Friday, October 24, 2008

The Yard

The guards are armed. There is much arguing and fighting and yelling. There is defiance. The amount of exercise time is limited. There is solitary confinement.

Welcome to the world of the school's playground, which is appropriately called "the yard" by the inmates students and the guards yard duty supervisors. A few of the Yard Duty -- as we are called -- are paid. Most are like me, parents volunteering a shift or two during the week to supervise the kids playing at morning recess and lunch recess.

There are no teachers supervising the yard. No, their contracts dictate that they are entitled to the two breaks. So while the students run around like wild things, the teachers hang out in the teacher's lounge or, at lunch, travel off for a quick bite. [Here's hoping no emergency ever happens on a Friday afternoon, when most of the teachers are off-site for lunch.]

We're armed with whistles and, particularly in my case, the talent of projecting my voice far across the acres of playground: the blacktop with its basketball, tetherball, four square and hopscotch; the play structure; the two baseball fields. Kids can hear me bellow wherever they are. [I knew those many years doing theatre in high school would have a benefit.]

The most egregious offenders -- those hitting or kicking other kids and the like -- are benched for periods of time. Those who act up in class bring bench slips with them, handing them over to a Yard Duty and doing their time in solitary confinement. As a kid, I'd have been horribly embarrassed to have been benched. My three kids would be mortified as well to find themselves on the bench. My experience on the yard, though, is the kids who are benched don't really give a shit. Some of the "frequent flyers" seem to prefer the bench. For a few, it's their signature activity; for some, it's likely where they feel most comfortable, away from the other kids.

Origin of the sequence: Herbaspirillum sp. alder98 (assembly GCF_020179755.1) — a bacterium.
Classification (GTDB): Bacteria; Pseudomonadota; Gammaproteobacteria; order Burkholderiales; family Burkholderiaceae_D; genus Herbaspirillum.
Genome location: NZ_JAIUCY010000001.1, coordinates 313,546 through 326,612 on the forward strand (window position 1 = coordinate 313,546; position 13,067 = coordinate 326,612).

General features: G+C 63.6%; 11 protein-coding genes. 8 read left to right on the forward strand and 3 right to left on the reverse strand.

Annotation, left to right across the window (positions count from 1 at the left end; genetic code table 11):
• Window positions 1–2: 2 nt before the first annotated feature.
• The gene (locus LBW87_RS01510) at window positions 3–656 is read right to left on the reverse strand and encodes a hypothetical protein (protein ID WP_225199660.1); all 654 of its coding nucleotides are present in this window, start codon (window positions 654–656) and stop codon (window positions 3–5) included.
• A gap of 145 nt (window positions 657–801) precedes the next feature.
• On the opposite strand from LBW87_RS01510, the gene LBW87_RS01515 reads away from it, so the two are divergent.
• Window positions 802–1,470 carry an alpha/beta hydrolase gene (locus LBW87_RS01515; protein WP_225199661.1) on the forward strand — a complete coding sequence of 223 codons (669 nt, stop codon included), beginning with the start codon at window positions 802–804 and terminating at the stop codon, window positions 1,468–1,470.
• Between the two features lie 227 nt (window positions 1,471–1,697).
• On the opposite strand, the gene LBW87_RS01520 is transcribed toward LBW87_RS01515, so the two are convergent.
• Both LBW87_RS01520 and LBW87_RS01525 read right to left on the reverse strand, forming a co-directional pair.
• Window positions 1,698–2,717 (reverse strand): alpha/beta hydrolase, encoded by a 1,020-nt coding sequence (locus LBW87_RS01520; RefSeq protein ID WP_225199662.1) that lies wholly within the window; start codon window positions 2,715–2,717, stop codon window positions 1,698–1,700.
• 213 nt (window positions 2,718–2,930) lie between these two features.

I'm a mini-celebrity around town, as little kids will whisper, "She's a Yard Duty," as they walk by with their parents in a store or downtown. I try not to hear "duty" sound too much like dog "doody." Ah, but we Americans have that knack for making every "t" contained within a word sound like a "d."

7 comments:

Lori said...

I admire your tenacity at maintaining this position as a "yard duty". I tried it once, but I never knew when it was appropriate to scold the kids. What was ok, what wasn't? Mind you, this is middle school, and many of the kids are taller than I am. Maybe after reading this, I'll give it another shot. Miss you!

Tara R. said...

You said 'duty' hehehe. I admire any parent willing to take on that volunteer job. Little kids, especially that many congregated in one place, scares me.

Vikki said...

I'm impressed. I think Yard Duty would do me in. I don't like all the chaos and noise. Last night, we had our end of the season soccer party with three teams whose members varied from 5 to 9 plus siblings. The kids were running around like crazy. I kept eyeing the potluck table and hoping someone was going to bring liquor.

p.s. Thanks for stopping by my blog.

Joanne said...

I often chuckle about those yard duty meetings now that I have the perspective of working in a Kiwi school. The way we micromanaged those children! As if we could prevent every possible injury by screwing them down as tight as possible! No running on the blacktop?(!) The school yard here would make you choke on your whistle. Yesterday, out the staff room window, I watched three separate games of rugby being played on the blacktop IN THE RAIN! Amazingly, we get very few children in the office for baggies of ice or "plasters". To their credit, Kiwi kids are a tough lil' lot.

Maria said...

I never had playground duty, but I did have lunch duty. Never again. I spent more time opening up gogurts than I can say and I grew to truly hate parents who sent those Chef Boyardee ravioli microwave containers with those freaking hard flip top lids. Ugh.

Bubba's Sis said...

Yard Doody. Hee hee.

D... said...

Ya'll's yard sounds wonderful!!! Ours is quite boring. And how nice for your teachers to get 2 breaks! and a chance at off-site lunch. Lucky (said in my Napoleon Dynamite voice).

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